Acura MDX Review

William C Montgomery
by William C Montgomery
acura mdx review

Brace yourself gentle readers. The sophomore model Acura MDX is neither appreciably larger nor significantly heavier than the outgoing 2006 model. Yes, it’s true. In this era of automotive bloat, when the vast majority of major manufacturers cater to fashion and safety requirements with steadily-increasing automotive obesity, Acura’s engineers have attained the near impossible: improvement without additional mass. So is it a small step sideways for Acura, or a giant leap forwards for the MDX?

The rivet counters amongst you will maintain that the redesigned MDX is 2” longer and .5” wider than the outgoing model. True; but it’s also nearly 3” shorter (without sacrificing ground clearance) and only 46 pounds portlier (a 1% increase). My unscientific conclusion on this weighty matter: the MDX’ mass has been reapportioned but not materially increased. Anyway, standing pat makes perfect sense.

Unlike other midsized SUV’s, the MDX never pretended to be anything other than a tall street rod. In 2007 garb, Acura’s puddle plugger takes another stylistic step away from its [theoretical] off-road roots. The designers ditched the wheel wells’ Jeepish trapezoids for something more rounded and refined. Following this fall’s trend in CUV couture, Acura blackened the C-pillars and widened the D-pillars at the top, creating an aerodynamic downward sweeping arc of sidelights.

The MDX’ new streetwise face closes the outgoing model’s gaping open-mouth bumper, and pushes the fog lights lower and wider. Two dimpled metal chevrons frame the Acura logo. Up close, they appear surprisingly like ornamental cheese graters. From a distance, they make the MDX front end look like the head of a giant Remington MicroScreen electric shaver – ready to trim unsightly hair from America’s highways.

In typical Acura fashion, the MDX’ dashboard is infested with gizmology; from a 10-speaker Dolby music system that plays every post-tape audio source extant, to a sat nav system that tells you how to avoid traffic to get to your Bluetoothed reservation at a Zagat-approved restaurant. Unfortunately, swoopy swaths of pseudo wood flank the center dash’s geewhizzery. At least, I think it’s simulated wood grain; the dark, grayish, black-banded pattern that looks like the floor of a garage after brake cleaner has been sprayed on dirty disks.

The MDX’ eight-way power adjustable heated memory front seats and reclining rear chairs are elegant, comfortable and at least as supportive as an AA meeting. The Acura’s middle row is equally accommodating, offering plenty of knee room for two. The MDX’ two-plus-two arrangement relegates spare brats and unlucky (reviled?) adults to the way back. Accessing this kiddie-only cavern requires all the flexibility of youth, and most of the contortion skills of a Cirque de Soleil performer. Any buyer depending on the MDX’ third row note: when your third child hits eight, it’s time to move on.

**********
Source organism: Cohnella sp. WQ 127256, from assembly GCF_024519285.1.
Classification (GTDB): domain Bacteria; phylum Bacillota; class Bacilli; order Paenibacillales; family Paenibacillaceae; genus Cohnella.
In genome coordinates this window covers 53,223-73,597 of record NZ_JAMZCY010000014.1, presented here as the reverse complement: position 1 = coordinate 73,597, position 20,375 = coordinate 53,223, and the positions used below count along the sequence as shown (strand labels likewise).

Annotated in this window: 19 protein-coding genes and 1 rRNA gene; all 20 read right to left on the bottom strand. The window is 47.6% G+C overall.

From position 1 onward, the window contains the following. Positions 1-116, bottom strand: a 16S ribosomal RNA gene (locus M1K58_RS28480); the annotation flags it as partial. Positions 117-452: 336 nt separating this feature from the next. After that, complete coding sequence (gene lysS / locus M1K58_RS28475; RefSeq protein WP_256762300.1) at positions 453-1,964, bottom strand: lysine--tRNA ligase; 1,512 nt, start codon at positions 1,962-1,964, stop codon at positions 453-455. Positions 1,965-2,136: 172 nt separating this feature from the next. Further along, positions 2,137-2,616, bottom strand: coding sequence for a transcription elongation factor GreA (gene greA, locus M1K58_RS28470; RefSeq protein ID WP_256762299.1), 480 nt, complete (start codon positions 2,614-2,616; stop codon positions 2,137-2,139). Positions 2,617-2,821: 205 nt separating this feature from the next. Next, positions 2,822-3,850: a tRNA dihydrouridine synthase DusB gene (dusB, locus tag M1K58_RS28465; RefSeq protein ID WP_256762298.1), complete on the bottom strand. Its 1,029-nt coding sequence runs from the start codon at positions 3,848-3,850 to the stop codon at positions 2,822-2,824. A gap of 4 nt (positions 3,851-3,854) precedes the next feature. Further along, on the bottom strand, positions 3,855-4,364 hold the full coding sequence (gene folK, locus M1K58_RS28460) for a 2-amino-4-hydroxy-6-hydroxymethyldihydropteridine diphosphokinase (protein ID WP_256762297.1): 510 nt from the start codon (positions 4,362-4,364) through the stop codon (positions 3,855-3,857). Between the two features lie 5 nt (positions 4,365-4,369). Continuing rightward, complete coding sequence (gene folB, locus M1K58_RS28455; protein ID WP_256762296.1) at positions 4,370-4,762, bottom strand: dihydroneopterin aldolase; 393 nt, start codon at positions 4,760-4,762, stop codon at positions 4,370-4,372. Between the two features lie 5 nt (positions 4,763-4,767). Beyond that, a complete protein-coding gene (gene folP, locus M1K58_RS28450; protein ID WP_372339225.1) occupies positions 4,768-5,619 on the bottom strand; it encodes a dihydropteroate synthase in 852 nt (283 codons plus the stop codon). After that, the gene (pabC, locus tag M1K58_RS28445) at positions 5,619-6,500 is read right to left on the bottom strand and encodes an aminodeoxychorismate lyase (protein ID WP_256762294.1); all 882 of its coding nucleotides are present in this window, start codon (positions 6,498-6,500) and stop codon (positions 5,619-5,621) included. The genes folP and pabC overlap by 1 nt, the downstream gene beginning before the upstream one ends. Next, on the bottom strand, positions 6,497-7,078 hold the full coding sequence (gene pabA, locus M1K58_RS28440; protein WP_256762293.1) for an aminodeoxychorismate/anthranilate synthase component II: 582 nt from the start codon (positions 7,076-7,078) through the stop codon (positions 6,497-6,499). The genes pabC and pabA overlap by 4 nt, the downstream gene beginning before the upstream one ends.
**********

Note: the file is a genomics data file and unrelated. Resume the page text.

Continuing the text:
Pistonheads will no doubt be tantalized by the MDX’ 3.7-liter V6’ three hundred horses (enough equines to feed a French village for six months). Needless to say, Honda (for it is they) have fettled the Hell out the MDX’ mill, tweaking it with VTEC, a dual stage intake manifold and high flow exhaust system, magnesium cylinder head covers, drive-by-wire throttle, etc. The result is a smooth spinning powerplant whose peak power and 275 ft-lbs. of torque arrive at 6000 and 5000 rpm respectively.

But the normally aspirated engine’s impressive output and refinement are hamstrung by the SUV’s bulk. Despite the aforementioned weight control measures, the MDX tips the scales at more than 2.5 tons. Both performance and efficiency suffer. The SUV fails to plant you in your seat when you put the hammer down; zizzing from rest to 60mph in 7.5 seconds. The EPA’s ever-optimistic prognosticators foretell 17/22mpg.

The MDX’ handling almost makes up for its pusillanimous ponderousness. To that end, Acura honed the new MDX’ handling on the Nürburgring. It was worth the trip. The MDX offers both exceptional poise on surfaced roads and velvety smoothness over life’s bumpy imperfections. When push comes to shove, the MDX’ really rather Super Handling All-Wheel Drive pushes the weighty beast through corners by rotating the outside rear wheel faster than the other three. An optional Sport Package enhances control with stiffer front and rear sway bars and an Active Damper System that battens down or softens the ride according to driving conditions.